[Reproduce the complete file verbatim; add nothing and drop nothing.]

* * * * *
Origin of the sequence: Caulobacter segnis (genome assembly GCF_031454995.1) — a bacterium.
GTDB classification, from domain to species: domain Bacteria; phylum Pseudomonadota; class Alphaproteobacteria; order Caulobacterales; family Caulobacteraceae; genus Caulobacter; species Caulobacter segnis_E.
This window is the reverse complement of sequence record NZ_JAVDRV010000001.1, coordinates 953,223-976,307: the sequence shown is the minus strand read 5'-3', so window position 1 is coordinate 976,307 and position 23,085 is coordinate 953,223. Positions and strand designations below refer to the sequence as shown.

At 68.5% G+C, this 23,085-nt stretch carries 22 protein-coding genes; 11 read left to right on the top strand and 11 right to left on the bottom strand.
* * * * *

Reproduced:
Origin of the sequence: Caulobacter segnis (genome assembly GCF_031454995.1) — a bacterium.
GTDB classification, from domain to species: domain Bacteria; phylum Pseudomonadota; class Alphaproteobacteria; order Caulobacterales; family Caulobacteraceae; genus Caulobacter; species Caulobacter segnis_E.
This window is the reverse complement of sequence record NZ_JAVDRV010000001.1, coordinates 953,223-976,307: the sequence shown is the minus strand read 5'-3', so window position 1 is coordinate 976,307 and position 23,085 is coordinate 953,223. Positions and strand designations below refer to the sequence as shown.

At 68.5% G+C, this 23,085-nt stretch carries 22 protein-coding genes; 11 read left to right on the top strand and 11 right to left on the bottom strand.